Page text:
In the 20th century Croydon became known for industries such as metal working, car manufacture and its aerodrome, Croydon Airport. Starting out during World War I as an airfield for protection against Zeppelins, an adjacent airfield was combined, and the new aerodrome opened on 29 March 1920. It became the largest in London, and was the main terminal for international air freight into the capital. It developed into one of the great airports of the world during the 1920s and 1930s, and welcomed the world's pioneer aviators in its heyday.[9] British Airways Ltd used the airport for a short period after redirecting from Northolt Aerodrome, and Croydon was the operating base for Imperial Airways. It was partly due to the airport that Croydon suffered heavy bomb damage during World War II. As aviation technology progressed, however, and aircraft became larger and more numerous, it was recognized in 1952 that the airport would be too small to cope with the ever-increasing volume of air traffic. The last scheduled flight departed on 30 September 1959. It was superseded as the main airport by both London Heathrow and London Gatwick Airport (see below). The air terminal, now known as Airport House, has been restored, and has a hotel and museum in it.[7]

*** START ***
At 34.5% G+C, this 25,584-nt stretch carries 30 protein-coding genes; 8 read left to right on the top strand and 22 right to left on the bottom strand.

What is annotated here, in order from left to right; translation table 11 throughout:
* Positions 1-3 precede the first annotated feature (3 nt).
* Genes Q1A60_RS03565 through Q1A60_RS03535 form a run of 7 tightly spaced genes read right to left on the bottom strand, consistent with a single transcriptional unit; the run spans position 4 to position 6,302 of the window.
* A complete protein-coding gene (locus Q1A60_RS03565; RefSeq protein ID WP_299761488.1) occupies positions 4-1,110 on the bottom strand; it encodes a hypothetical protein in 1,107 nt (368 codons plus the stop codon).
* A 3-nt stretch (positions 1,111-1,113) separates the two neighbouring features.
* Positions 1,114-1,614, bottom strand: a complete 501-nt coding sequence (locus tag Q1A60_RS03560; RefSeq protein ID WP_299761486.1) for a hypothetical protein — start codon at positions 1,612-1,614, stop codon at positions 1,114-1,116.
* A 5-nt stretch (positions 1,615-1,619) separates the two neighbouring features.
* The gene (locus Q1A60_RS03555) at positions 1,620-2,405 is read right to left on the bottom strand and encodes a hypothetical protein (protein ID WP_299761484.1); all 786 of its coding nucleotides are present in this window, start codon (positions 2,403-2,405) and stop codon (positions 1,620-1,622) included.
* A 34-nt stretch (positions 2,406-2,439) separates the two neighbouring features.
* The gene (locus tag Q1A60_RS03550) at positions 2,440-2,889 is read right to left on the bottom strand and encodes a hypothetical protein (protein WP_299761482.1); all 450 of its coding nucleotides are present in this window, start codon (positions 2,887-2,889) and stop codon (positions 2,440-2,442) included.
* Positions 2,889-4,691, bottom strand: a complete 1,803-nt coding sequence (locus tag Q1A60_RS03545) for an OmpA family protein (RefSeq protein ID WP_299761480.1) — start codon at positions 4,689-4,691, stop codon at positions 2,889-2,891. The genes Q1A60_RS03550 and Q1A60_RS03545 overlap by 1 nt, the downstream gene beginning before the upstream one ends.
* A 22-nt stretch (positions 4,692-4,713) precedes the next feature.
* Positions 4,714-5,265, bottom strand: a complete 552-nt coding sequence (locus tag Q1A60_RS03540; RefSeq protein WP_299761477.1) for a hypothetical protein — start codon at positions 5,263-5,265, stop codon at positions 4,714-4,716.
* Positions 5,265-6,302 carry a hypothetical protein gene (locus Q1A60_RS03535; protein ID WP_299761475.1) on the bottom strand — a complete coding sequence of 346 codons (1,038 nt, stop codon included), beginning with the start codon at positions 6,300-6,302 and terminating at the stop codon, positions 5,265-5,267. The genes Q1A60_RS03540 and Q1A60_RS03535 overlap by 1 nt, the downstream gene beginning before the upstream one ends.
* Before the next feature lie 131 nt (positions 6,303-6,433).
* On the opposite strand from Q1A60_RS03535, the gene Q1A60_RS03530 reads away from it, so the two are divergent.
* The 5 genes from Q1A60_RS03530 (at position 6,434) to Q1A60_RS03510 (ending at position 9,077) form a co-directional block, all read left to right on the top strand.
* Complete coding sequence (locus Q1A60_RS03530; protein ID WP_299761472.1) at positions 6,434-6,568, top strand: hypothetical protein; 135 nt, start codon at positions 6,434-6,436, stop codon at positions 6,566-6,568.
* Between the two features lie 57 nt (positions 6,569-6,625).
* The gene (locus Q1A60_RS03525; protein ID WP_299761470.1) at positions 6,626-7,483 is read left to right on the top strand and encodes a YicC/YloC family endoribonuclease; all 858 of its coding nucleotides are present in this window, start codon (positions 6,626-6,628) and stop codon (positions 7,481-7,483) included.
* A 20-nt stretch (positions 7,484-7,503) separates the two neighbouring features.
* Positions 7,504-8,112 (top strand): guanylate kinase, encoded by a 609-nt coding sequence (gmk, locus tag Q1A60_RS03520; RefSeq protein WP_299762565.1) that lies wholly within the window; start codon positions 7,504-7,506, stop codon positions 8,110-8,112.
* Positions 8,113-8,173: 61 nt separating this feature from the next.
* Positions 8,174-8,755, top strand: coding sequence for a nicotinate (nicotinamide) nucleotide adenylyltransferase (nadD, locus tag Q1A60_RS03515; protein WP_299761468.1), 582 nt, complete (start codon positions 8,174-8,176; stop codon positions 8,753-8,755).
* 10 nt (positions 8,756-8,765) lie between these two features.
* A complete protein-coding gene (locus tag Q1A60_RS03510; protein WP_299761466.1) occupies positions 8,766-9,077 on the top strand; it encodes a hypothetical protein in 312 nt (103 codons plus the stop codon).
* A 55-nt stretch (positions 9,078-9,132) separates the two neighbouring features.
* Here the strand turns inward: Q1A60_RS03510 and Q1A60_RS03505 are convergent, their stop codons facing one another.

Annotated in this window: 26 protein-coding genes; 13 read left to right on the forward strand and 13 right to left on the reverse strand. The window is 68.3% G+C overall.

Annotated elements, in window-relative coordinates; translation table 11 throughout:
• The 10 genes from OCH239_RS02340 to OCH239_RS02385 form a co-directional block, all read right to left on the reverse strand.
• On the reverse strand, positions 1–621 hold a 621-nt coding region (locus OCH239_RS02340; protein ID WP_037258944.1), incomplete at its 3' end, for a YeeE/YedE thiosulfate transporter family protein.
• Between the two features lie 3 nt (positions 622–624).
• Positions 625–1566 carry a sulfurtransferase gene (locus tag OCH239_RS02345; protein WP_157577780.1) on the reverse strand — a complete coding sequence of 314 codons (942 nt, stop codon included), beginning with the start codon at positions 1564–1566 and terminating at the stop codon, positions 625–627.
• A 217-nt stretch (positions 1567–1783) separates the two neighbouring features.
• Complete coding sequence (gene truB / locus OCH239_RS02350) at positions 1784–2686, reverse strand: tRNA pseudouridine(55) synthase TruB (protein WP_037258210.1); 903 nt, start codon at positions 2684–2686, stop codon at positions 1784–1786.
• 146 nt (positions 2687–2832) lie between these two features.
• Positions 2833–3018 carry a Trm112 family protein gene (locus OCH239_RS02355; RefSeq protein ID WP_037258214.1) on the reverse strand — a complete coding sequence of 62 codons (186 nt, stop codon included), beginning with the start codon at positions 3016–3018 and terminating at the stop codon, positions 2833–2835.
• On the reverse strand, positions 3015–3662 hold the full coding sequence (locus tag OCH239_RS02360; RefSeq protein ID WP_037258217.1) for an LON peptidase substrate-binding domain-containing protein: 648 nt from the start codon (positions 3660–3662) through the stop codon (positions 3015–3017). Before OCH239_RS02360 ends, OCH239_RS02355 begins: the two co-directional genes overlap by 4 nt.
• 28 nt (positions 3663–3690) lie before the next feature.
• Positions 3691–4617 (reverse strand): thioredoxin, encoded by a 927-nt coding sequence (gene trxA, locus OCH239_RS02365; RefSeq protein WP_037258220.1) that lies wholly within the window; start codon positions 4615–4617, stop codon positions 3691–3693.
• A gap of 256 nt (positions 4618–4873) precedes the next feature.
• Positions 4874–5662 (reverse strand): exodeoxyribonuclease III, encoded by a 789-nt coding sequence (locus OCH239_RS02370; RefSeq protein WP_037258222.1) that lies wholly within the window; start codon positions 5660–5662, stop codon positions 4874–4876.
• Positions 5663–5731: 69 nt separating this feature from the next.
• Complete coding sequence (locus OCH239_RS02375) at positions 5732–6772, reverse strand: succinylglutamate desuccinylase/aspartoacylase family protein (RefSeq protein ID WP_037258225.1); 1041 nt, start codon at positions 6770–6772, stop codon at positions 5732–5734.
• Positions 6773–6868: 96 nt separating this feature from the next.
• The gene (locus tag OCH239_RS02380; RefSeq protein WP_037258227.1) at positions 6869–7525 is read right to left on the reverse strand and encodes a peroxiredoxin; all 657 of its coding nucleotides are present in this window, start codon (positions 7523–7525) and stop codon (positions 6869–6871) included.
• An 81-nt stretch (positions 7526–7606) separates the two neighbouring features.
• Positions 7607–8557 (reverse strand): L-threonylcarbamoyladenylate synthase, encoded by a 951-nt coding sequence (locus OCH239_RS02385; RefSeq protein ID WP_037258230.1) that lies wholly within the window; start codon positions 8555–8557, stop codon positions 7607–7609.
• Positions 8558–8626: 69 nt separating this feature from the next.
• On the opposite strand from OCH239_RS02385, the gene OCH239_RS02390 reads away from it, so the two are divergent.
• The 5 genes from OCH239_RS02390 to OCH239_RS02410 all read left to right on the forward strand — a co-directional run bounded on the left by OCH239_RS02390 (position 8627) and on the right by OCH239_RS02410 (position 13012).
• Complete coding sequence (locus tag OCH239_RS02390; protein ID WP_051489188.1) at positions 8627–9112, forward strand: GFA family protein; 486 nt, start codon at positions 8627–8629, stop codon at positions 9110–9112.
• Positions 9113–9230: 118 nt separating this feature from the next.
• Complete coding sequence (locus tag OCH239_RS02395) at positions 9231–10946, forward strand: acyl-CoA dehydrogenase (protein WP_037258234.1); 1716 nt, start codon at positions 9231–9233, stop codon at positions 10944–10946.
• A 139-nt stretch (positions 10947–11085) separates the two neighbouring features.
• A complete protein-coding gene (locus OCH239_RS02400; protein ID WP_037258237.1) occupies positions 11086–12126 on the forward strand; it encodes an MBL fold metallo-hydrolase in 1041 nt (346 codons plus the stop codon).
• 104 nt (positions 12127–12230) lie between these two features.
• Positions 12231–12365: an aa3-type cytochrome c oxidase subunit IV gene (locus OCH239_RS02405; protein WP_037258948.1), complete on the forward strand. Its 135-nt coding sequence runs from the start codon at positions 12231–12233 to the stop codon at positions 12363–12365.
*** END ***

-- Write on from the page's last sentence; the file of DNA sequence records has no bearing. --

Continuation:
In the late 1950s and through the 1960s the council commercialized the centre of Croydon with massive development of office blocks and the Whitgift Centre which was formerly the biggest in town shopping centre in Europe.[10] The centre was officially opened in October 1970 by the Duchess of Kent. The original Whitgift School there had moved to Haling Park, South Croydon in the 1930s; the replacement school on the site, Whitgift Middle School, now the Trinity School of John Whitgift, moved to Shirley Park in the 1960s when the buildings were demolished.